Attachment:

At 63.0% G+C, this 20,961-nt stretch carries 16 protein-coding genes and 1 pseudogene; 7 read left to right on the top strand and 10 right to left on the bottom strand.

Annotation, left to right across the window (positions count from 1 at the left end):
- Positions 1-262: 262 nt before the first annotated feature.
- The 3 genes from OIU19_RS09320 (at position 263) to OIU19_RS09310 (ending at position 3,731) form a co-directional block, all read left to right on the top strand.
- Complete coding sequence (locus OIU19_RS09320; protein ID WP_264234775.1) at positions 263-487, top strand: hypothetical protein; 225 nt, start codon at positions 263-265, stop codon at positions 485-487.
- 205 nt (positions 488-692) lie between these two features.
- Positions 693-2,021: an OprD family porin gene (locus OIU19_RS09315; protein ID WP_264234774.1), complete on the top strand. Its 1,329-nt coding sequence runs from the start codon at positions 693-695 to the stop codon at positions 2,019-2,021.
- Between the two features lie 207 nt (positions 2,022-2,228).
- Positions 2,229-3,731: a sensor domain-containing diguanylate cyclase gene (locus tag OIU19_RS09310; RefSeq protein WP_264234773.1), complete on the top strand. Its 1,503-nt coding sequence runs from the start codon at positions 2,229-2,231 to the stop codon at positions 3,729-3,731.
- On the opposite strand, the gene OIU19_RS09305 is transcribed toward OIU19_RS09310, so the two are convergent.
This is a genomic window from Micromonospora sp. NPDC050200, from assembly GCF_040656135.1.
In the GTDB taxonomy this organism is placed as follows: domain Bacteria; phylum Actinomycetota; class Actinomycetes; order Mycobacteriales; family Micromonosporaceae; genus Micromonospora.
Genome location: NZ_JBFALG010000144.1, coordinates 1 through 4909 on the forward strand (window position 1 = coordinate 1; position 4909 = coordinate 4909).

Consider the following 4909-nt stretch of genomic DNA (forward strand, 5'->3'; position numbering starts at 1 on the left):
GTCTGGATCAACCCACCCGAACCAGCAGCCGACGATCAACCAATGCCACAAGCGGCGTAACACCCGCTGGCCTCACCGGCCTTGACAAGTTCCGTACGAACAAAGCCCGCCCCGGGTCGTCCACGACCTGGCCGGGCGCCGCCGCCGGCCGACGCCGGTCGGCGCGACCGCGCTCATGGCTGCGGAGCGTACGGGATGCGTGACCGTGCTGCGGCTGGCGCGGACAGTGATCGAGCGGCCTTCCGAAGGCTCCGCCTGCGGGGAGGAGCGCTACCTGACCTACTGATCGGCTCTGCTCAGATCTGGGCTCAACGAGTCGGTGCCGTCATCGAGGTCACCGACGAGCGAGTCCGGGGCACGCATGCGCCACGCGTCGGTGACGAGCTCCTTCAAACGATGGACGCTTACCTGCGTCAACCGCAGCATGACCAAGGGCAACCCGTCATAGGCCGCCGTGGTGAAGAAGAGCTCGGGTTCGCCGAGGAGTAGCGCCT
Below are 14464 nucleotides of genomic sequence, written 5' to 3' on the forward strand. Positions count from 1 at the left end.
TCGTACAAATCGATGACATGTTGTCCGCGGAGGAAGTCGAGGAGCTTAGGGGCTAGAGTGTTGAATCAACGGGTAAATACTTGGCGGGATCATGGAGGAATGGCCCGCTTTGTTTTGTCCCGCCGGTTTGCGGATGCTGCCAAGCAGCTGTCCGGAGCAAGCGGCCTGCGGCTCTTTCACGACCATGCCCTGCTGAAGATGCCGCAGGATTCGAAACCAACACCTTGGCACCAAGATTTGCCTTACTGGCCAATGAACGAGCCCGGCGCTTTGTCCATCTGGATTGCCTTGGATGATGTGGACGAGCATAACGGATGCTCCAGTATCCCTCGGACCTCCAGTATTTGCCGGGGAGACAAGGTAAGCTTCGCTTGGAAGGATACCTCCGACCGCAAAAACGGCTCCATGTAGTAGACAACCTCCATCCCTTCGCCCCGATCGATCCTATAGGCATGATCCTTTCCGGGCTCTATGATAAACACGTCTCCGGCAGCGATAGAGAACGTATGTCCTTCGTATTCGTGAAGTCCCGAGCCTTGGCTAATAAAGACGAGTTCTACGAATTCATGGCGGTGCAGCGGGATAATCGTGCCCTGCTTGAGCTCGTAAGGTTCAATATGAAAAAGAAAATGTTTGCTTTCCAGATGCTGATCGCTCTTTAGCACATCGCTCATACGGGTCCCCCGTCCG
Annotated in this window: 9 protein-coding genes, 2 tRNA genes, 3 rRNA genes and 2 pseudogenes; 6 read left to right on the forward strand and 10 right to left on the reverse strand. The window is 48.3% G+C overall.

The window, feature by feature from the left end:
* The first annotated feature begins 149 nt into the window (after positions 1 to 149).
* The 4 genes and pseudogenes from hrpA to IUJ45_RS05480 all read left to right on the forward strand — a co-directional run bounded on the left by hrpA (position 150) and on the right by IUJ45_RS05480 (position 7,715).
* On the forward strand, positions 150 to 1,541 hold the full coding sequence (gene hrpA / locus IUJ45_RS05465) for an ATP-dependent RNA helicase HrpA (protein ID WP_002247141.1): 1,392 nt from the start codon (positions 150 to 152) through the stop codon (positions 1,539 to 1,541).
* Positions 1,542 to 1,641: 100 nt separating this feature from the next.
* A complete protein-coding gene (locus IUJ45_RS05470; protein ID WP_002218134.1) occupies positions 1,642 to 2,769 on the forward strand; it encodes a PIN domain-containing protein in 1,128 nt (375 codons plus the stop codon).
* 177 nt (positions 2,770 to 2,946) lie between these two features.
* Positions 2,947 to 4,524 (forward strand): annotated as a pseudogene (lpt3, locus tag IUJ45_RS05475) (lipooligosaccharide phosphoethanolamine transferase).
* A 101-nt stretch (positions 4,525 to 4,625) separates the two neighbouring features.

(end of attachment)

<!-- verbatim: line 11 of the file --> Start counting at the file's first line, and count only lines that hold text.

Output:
This is a genomic window from Micromonospora sp. NPDC050200, from assembly GCF_040656135.1.